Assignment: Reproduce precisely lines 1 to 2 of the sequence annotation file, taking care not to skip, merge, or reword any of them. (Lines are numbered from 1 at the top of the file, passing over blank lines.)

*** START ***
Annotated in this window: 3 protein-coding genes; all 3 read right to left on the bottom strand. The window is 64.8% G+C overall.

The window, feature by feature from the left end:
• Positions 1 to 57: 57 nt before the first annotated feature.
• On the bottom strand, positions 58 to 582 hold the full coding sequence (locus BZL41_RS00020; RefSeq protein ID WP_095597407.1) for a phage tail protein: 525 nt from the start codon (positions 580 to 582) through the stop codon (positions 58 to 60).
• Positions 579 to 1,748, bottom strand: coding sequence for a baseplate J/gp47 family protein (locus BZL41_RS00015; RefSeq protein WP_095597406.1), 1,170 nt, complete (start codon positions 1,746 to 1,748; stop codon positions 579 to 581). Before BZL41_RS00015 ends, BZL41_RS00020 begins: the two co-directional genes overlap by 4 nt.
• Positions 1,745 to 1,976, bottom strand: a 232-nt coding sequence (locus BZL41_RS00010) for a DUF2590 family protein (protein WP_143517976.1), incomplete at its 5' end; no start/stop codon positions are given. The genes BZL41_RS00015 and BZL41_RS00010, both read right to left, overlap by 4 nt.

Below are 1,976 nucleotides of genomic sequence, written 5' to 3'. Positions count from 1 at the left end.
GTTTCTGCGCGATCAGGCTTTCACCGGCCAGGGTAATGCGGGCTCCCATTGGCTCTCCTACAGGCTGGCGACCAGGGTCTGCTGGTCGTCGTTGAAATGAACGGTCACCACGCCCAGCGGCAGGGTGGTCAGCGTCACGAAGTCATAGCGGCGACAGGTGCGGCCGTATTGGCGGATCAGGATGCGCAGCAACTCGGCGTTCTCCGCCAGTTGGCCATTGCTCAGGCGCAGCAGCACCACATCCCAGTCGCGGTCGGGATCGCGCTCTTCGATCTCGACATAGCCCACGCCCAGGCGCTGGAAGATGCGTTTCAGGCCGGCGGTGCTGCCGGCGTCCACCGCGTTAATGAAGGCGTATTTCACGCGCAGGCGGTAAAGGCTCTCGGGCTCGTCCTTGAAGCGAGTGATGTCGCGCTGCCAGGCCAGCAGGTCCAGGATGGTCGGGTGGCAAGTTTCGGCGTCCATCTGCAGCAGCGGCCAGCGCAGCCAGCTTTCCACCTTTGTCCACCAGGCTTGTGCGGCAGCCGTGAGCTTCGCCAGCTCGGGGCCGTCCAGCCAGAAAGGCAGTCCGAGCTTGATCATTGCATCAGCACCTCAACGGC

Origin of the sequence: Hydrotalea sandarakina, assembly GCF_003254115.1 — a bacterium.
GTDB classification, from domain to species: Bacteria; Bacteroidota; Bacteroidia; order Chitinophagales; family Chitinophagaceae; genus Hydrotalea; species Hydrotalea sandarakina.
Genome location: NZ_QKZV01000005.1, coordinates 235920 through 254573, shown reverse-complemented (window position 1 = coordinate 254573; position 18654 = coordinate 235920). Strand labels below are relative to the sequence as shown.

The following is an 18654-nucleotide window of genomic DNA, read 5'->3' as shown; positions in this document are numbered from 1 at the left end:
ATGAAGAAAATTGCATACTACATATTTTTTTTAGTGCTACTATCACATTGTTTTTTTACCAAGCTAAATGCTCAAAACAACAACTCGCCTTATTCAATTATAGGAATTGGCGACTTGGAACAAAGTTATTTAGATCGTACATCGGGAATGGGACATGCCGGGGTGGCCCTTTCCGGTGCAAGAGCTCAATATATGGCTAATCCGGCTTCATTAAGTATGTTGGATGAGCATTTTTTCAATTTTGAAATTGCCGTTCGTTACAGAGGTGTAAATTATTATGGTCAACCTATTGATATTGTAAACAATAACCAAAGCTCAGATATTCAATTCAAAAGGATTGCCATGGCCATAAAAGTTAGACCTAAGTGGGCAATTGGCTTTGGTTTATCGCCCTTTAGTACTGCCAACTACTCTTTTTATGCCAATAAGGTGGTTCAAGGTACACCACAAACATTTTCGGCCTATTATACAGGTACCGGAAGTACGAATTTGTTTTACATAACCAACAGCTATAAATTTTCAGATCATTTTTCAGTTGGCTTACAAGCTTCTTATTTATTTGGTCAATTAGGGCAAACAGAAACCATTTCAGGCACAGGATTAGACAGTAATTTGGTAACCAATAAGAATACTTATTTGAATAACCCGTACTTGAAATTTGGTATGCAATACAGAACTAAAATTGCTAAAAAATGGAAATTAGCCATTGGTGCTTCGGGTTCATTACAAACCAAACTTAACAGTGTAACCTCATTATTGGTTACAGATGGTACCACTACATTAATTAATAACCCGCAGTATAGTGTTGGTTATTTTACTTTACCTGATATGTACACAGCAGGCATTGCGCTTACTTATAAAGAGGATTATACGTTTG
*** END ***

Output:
Annotated in this window: 3 protein-coding genes; all 3 read right to left on the bottom strand. The window is 64.8% G+C overall.

The window, feature by feature from the left end: